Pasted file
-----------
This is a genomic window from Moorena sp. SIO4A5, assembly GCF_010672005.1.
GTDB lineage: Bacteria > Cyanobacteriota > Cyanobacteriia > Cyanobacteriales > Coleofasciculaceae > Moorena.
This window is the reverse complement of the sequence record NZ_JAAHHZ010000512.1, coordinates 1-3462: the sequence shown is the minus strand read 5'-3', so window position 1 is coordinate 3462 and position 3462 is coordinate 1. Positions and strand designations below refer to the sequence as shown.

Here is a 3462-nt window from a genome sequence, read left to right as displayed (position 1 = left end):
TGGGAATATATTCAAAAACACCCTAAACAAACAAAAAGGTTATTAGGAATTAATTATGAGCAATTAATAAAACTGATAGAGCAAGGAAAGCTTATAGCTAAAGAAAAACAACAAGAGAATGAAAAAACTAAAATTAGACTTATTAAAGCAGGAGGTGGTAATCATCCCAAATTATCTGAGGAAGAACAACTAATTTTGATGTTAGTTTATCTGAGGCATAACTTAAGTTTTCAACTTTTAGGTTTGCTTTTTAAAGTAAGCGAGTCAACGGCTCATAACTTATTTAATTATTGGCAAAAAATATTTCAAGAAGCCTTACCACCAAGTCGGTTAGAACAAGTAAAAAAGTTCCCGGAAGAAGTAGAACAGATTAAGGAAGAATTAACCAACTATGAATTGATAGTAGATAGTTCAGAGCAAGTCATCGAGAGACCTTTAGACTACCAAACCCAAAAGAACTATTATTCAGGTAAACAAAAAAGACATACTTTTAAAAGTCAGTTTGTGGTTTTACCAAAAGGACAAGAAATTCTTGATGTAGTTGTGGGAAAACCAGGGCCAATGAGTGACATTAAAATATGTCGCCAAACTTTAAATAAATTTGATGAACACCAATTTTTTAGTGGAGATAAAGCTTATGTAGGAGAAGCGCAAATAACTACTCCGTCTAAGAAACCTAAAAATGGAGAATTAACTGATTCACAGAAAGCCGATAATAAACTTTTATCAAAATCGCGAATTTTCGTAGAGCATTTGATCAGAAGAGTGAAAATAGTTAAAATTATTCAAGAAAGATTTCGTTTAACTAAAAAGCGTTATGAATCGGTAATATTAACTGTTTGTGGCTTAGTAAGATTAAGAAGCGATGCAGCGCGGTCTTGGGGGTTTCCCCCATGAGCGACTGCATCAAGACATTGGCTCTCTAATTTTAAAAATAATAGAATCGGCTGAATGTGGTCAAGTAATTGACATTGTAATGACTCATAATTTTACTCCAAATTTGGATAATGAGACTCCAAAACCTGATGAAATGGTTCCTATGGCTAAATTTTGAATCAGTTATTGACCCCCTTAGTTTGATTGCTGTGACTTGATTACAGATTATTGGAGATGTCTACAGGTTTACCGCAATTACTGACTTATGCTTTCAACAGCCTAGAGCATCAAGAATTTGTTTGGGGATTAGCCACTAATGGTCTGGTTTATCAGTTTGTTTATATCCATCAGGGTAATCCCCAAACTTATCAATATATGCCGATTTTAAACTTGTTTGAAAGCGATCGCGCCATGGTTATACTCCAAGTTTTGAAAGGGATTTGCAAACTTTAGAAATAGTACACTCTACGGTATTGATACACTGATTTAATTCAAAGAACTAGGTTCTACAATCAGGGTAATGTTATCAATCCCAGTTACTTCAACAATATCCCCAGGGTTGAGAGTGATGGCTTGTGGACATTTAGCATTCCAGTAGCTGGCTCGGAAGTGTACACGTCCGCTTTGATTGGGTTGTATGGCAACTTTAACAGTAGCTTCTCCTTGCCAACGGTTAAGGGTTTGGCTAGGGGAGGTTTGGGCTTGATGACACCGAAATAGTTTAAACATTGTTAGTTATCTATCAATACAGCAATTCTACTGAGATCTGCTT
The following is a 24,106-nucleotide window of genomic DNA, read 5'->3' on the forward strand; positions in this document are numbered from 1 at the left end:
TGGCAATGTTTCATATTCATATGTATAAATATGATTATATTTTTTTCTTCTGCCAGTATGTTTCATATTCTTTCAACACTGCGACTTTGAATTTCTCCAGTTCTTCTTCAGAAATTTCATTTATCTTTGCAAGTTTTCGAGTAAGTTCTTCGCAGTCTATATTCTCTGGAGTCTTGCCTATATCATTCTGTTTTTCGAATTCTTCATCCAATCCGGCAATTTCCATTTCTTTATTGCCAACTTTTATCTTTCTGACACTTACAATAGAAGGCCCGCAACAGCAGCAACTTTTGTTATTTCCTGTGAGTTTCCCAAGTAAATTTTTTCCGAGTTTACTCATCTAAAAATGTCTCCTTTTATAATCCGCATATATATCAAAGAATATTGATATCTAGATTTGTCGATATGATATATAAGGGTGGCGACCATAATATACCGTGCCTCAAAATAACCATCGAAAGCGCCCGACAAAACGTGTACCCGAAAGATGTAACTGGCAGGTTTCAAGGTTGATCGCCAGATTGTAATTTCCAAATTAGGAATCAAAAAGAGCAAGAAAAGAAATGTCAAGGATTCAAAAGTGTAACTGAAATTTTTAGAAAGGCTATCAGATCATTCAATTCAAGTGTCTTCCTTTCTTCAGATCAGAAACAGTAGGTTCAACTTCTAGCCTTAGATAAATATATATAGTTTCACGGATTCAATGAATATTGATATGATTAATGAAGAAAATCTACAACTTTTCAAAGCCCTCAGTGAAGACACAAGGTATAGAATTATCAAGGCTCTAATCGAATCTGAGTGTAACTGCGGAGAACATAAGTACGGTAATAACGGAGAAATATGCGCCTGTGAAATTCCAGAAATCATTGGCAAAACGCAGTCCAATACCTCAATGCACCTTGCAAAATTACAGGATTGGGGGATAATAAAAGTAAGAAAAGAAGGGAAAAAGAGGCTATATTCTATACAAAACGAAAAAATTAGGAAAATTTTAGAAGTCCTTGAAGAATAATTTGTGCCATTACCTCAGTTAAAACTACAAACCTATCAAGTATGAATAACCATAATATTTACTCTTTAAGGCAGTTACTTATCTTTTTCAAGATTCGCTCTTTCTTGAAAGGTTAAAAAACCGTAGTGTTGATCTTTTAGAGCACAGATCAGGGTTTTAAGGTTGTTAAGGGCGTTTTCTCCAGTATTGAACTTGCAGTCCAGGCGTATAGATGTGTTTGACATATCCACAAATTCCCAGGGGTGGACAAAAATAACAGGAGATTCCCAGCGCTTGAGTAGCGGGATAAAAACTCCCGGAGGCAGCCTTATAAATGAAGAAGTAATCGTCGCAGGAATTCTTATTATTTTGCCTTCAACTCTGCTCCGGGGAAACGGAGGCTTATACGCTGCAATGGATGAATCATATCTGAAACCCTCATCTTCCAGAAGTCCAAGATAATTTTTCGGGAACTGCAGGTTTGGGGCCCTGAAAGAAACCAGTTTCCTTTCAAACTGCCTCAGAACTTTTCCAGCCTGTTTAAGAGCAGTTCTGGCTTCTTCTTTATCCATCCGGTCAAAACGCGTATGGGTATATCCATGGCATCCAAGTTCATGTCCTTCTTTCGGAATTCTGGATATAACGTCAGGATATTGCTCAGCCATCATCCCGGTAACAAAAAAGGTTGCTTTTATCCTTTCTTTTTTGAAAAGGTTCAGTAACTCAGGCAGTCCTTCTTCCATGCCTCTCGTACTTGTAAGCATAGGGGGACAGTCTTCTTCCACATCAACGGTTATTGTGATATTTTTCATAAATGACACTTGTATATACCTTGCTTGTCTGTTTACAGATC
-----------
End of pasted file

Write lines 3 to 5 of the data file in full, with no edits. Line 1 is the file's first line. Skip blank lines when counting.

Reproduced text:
This window is the reverse complement of the sequence record NZ_JAAHHZ010000512.1, coordinates 1-3462: the sequence shown is the minus strand read 5'-3', so window position 1 is coordinate 3462 and position 3462 is coordinate 1. Positions and strand designations below refer to the sequence as shown.

Here is a 3462-nt window from a genome sequence, read left to right as displayed (position 1 = left end):
TGGGAATATATTCAAAAACACCCTAAACAAACAAAAAGGTTATTAGGAATTAATTATGAGCAATTAATAAAACTGATAGAGCAAGGAAAGCTTATAGCTAAAGAAAAACAACAAGAGAATGAAAAAACTAAAATTAGACTTATTAAAGCAGGAGGTGGTAATCATCCCAAATTATCTGAGGAAGAACAACTAATTTTGATGTTAGTTTATCTGAGGCATAACTTAAGTTTTCAACTTTTAGGTTTGCTTTTTAAAGTAAGCGAGTCAACGGCTCATAACTTATTTAATTATTGGCAAAAAATATTTCAAGAAGCCTTACCACCAAGTCGGTTAGAACAAGTAAAAAAGTTCCCGGAAGAAGTAGAACAGATTAAGGAAGAATTAACCAACTATGAATTGATAGTAGATAGTTCAGAGCAAGTCATCGAGAGACCTTTAGACTACCAAACCCAAAAGAACTATTATTCAGGTAAACAAAAAAGACATACTTTTAAAAGTCAGTTTGTGGTTTTACCAAAAGGACAAGAAATTCTTGATGTAGTTGTGGGAAAACCAGGGCCAATGAGTGACATTAAAATATGTCGCCAAACTTTAAATAAATTTGATGAACACCAATTTTTTAGTGGAGATAAAGCTTATGTAGGAGAAGCGCAAATAACTACTCCGTCTAAGAAACCTAAAAATGGAGAATTAACTGATTCACAGAAAGCCGATAATAAACTTTTATCAAAATCGCGAATTTTCGTAGAGCATTTGATCAGAAGAGTGAAAATAGTTAAAATTATTCAAGAAAGATTTCGTTTAACTAAAAAGCGTTATGAATCGGTAATATTAACTGTTTGTGGCTTAGTAAGATTAAGAAGCGATGCAGCGCGGTCTTGGGGGTTTCCCCCATGAGCGACTGCATCAAGACATTGGCTCTCTAATTTTAAAAATAATAGAATCGGCTGAATGTGGTCAAGTAATTGACATTGTAATGACTCATAATTTTACTCCAAATTTGGATAATGAGACTCCAAAACCTGATGAAATGGTTCCTATGGCTAAATTTTGAATCAGTTATTGACCCCCTTAGTTTGATTGCTGTGACTTGATTACAGATTATTGGAGATGTCTACAGGTTTACCGCAATTACTGACTTATGCTTTCAACAGCCTAGAGCATCAAGAATTTGTTTGGGGATTAGCCACTAATGGTCTGGTTTATCAGTTTGTTTATATCCATCAGGGTAATCCCCAAACTTATCAATATATGCCGATTTTAAACTTGTTTGAAAGCGATCGCGCCATGGTTATACTCCAAGTTTTGAAAGGGATTTGCAAACTTTAGAAATAGTACACTCTACGGTATTGATACACTGATTTAATTCAAAGAACTAGGTTCTACAATCAGGGTAATGTTATCAATCCCAGTTACTTCAACAATATCCCCAGGGTTGAGAGTGATGGCTTGTGGACATTTAGCATTCCAGTAGCTGGCTCGGAAGTGTACACGTCCGCTTTGATTGGGTTGTATGGCAACTTTAACAGTAGCTTCTCCTTGCCAACGGTTAAGGGTTTGGCTAGGGGAGGTTTGGGCTTGATGACACCGAAATAGTTTAAACATTGTTAGTTATCTATCAATACAGCAATTCTACTGAGATCTGCTT